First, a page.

Apiol

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Apiol
Skeletal formula
Ball-and-stick model
Identifiers
CAS number 523-80-8 [clarification needed] YesY
ChemSpider 21106259 YesY
UNII QQ67504PXO YesY
KEGG C10429 YesY
ChEMBL CHEMBL984002
Jmol-3D images Image 1
Properties
Molecular formula C12H14O4
Molar mass 222.23 g/mol
Density 1.151 g/mL
Melting point 30 °C
Boiling point 294 °C
Except where noted otherwise, data are given for materials in their standard state (at 25 °C (77 °F), 100 kPa)
 YesY (verify) (what is: YesY/N?)
Infobox references

Apiol is a phthalide, also known as parsley apiol, apiole or parsley camphor. It is found in the essential oils of celery leaf and all parts of parsley.[1] Heinrich Christoph Link, an apothecary in Leipzig, discovered the substance in 1715 as greenish crystals reduced by steam from oil of parsley.[2] In 1855 Joret and Homolle discovered that apiol was an effective treatment of amenorrea or lack of menstruation.

In medicine it has been used, as essential oil or in purified form, for the treatment of menstrual disorders and as an abortifacient. It is an irritant and, in high doses, it can cause liver and kidney damage.[3] Cases of death due to attempted abortion using apiol have been reported.[4][5]

Hippocrates wrote about parsley as a herb to cause an abortion.[6] Plants containing apiol were used by women in the Middle Ages to terminate pregnancies. Its use was widespread in the USA, often as ergoapiol or apergol, until a highly toxic adulterated product containing apiol and tri-ortho-cresyl phosphate (also famous as the adulterant added to Jamaican ginger) was introduced on the American market. No carcinogenicity was detected with parsley apiol or dill apiol in mice.[7]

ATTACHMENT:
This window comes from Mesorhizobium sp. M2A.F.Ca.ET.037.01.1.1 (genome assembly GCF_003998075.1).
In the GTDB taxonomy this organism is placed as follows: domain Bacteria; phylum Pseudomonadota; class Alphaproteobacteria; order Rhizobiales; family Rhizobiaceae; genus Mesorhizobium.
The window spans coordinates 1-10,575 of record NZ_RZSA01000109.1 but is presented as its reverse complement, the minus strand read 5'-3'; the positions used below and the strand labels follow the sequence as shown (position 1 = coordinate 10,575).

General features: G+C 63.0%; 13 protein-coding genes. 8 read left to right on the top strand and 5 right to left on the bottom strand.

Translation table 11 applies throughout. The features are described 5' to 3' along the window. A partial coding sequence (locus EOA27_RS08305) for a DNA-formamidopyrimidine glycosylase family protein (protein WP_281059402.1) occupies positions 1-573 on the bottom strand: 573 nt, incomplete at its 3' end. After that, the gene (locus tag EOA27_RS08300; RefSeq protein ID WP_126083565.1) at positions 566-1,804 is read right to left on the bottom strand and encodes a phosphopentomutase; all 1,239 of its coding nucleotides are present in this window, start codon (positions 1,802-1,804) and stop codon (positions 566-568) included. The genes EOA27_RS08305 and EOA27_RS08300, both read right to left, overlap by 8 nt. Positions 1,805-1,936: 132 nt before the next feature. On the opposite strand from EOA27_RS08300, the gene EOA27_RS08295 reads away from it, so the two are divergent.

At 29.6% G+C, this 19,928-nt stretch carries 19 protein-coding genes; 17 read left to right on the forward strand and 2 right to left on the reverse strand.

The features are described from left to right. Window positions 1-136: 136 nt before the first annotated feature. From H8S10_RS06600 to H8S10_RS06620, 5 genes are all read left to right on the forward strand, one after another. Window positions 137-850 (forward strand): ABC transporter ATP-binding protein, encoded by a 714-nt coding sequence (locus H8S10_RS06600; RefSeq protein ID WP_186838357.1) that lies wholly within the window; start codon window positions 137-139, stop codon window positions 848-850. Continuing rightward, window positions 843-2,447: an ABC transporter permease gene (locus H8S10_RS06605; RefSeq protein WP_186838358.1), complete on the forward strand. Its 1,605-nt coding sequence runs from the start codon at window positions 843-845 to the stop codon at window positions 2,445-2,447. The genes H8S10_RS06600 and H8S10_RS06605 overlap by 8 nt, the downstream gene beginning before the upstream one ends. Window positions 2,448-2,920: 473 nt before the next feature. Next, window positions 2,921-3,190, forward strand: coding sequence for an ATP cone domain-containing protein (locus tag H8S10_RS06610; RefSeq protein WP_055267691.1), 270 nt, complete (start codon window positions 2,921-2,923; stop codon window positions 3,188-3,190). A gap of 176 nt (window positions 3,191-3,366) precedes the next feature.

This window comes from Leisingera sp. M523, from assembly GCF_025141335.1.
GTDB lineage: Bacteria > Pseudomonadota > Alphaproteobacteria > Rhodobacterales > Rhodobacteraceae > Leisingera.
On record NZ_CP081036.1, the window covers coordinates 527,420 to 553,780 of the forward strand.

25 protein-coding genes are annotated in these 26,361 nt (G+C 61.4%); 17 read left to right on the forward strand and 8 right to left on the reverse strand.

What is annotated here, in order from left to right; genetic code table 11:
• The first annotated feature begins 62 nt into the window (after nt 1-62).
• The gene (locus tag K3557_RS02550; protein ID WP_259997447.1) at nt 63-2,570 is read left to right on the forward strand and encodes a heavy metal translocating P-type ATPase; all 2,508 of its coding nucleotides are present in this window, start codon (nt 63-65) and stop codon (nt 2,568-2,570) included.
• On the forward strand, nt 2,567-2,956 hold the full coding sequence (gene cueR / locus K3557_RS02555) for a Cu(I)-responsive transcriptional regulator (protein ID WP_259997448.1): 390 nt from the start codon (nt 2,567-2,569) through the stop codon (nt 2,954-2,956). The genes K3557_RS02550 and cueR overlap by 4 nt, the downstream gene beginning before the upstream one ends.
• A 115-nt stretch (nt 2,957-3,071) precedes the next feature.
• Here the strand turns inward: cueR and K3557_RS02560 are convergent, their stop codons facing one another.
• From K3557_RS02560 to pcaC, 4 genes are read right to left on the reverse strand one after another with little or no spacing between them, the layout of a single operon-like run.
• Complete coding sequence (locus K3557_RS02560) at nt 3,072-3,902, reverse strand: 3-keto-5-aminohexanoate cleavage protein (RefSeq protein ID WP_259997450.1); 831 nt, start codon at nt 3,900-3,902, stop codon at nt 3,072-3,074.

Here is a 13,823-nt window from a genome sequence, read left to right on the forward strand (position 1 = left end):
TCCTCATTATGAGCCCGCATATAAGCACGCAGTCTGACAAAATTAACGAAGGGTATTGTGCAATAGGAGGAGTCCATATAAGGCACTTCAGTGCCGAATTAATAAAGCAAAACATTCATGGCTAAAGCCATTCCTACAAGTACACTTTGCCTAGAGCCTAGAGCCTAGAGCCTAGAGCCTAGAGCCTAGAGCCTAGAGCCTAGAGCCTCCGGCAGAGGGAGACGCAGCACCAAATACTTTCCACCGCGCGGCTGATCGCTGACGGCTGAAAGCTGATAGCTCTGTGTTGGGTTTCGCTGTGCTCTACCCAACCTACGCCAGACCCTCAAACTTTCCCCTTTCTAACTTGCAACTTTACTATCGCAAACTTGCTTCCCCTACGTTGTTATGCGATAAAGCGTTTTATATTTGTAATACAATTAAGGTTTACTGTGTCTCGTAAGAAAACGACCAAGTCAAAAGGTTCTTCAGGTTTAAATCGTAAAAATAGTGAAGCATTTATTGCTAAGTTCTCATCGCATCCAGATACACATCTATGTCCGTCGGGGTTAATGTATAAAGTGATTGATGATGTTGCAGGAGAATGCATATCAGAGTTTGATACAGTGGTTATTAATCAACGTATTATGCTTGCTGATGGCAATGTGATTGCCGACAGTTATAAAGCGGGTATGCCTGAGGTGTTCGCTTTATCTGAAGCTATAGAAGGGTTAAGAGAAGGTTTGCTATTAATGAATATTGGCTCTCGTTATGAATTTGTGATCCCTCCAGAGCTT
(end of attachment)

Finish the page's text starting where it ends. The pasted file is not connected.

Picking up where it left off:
Now that safer methods of abortion are available, apiol is almost forgotten.

The name apiol is also used for other closely related compounds, found in dill (dillapiole, 1-allyl-2,3-dimethoxy-4,5-methylenedioxybenzene) and in fennel roots.

See also[edit]

References[edit]

  1. ^ Krishnamurthy, K. (2008). Chemistry of Spices. Calicut, Kerala, India: Biddles Ltd. pp. 380 & 404. ISBN 9781845934057. 
  2. ^ Shorter, Edward (1991). Women's Bodies: A Social History of Women's Encounter With Health, Ill-Health, and Medicine. New Brunswick, NJ: Transaction Publishers. 
  3. ^ Amerio A; De Benedictis G; Leondeff J; et al. (Jan–Apr 1968). "Nephropathy due to apiol". Minerva Nefrol (in Italian) 15 (1). pp. 49–70. 
  4. ^ Quinn LJ; Harris C; Joron GE (Apr 15, 1958). "Apiol poisoning". Can Med Assoc J 78 (8). pp. 635–6. 
  5. ^ Hermann K; Le Roux A; Fiddes FS (Jun 16, 1956). "Death from apiol used as abortifacient". Lancet 270 (6929). pp. 937–9. 
  6. ^ Sage-Femme Collective (2008). Natural Liberty: Rediscovering Self-Induced Abortion Methods. Sage-Femme Collective. ISBN 978-0964592001. 
  7. ^ Phillips DH; Reddy MV; Randerath K (1984). "32P-post-labelling analysis of DNA adducts formed in the livers of animals treated with safrole, estragole and other naturally-occurring alkenylbenzenes. II. Newborn male B6C3F1 mice". Carcinogenesis 5 (12). pp. 1623–8. 

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